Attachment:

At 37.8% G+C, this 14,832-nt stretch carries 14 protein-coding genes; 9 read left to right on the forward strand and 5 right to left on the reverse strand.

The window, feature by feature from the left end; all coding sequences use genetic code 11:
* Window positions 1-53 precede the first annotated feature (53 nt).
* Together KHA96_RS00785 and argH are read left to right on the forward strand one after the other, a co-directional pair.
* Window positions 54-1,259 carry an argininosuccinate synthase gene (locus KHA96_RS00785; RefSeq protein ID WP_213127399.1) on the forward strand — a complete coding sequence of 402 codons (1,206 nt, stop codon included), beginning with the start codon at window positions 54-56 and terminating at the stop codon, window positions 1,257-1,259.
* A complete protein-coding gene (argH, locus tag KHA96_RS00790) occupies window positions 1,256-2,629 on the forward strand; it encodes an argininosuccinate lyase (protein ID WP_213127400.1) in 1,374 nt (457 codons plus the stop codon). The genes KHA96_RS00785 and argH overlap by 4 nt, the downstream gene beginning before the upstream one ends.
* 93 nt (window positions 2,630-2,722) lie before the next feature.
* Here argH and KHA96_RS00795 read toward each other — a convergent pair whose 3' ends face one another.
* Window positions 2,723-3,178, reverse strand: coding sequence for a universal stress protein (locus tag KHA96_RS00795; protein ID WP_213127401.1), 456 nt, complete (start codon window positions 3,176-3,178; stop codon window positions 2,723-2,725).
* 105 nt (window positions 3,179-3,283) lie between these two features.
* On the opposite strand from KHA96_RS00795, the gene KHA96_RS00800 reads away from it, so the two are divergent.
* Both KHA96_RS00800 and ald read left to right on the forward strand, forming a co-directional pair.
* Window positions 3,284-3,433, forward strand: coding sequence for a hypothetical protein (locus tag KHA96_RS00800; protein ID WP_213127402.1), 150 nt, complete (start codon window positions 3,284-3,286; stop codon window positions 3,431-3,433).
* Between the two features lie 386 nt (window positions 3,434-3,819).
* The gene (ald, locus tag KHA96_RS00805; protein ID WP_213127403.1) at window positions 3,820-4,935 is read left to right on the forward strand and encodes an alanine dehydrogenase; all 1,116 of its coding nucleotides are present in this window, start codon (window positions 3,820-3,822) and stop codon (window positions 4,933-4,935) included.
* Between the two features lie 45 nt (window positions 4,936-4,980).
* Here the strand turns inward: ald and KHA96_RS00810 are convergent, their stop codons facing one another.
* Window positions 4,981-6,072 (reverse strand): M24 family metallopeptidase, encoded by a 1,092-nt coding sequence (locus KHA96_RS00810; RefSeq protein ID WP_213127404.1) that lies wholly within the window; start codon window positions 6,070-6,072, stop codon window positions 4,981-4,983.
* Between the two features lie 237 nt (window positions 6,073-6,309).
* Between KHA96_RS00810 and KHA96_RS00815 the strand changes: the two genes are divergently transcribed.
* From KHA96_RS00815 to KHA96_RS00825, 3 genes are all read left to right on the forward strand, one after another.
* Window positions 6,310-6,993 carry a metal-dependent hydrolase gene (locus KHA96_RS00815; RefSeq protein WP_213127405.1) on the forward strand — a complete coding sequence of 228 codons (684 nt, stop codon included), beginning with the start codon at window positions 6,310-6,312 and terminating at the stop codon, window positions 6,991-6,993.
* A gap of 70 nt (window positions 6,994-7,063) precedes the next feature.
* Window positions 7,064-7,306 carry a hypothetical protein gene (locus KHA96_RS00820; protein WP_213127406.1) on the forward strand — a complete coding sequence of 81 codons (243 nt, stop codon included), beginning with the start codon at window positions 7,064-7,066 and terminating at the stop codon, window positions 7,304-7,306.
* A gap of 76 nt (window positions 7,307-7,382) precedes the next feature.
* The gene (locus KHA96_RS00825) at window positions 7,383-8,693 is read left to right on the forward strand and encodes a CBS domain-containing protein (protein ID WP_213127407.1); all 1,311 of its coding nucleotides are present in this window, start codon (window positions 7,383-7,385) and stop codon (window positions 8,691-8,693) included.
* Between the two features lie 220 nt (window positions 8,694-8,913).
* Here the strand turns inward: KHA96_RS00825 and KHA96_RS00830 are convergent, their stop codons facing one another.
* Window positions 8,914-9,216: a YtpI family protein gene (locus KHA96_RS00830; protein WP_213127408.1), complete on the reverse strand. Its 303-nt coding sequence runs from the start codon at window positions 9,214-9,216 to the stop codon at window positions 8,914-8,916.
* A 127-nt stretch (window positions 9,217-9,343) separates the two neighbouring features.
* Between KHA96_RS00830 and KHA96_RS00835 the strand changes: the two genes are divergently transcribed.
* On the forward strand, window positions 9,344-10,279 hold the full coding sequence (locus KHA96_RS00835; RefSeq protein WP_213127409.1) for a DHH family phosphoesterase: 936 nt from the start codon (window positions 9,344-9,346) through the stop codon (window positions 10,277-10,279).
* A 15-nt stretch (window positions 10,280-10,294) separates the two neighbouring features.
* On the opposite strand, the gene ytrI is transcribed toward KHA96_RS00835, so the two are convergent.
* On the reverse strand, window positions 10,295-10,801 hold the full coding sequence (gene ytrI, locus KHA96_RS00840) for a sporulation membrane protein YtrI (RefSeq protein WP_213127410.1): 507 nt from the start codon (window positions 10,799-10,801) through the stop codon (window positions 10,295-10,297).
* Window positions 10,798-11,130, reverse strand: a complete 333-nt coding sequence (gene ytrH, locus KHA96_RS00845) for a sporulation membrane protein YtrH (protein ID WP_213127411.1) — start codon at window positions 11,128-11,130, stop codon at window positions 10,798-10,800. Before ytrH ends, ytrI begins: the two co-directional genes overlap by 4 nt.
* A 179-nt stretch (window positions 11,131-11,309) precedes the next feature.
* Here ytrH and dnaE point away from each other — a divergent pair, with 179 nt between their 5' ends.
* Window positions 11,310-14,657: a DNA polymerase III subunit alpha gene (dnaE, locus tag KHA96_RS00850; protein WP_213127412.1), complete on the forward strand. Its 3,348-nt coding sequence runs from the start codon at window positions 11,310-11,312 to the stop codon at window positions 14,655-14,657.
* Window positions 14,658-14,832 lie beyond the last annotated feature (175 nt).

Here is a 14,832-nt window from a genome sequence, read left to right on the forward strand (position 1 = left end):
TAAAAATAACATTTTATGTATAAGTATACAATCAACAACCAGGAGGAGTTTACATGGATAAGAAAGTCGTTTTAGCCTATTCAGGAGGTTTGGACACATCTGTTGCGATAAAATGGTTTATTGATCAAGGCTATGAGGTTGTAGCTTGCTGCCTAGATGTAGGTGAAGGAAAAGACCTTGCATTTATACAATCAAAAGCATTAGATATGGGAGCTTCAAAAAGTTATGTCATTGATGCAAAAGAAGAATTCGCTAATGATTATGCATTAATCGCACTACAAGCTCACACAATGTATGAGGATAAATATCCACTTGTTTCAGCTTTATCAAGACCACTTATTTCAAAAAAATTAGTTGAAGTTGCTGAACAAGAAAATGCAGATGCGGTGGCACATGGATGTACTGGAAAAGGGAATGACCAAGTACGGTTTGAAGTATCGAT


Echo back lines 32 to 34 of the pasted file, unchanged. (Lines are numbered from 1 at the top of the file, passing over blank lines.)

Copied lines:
* On the forward strand, window positions 9,344-10,279 hold the full coding sequence (locus KHA96_RS00835; RefSeq protein WP_213127409.1) for a DHH family phosphoesterase: 936 nt from the start codon (window positions 9,344-9,346) through the stop codon (window positions 10,277-10,279).
* A 15-nt stretch (window positions 10,280-10,294) separates the two neighbouring features.
* On the opposite strand, the gene ytrI is transcribed toward KHA96_RS00835, so the two are convergent.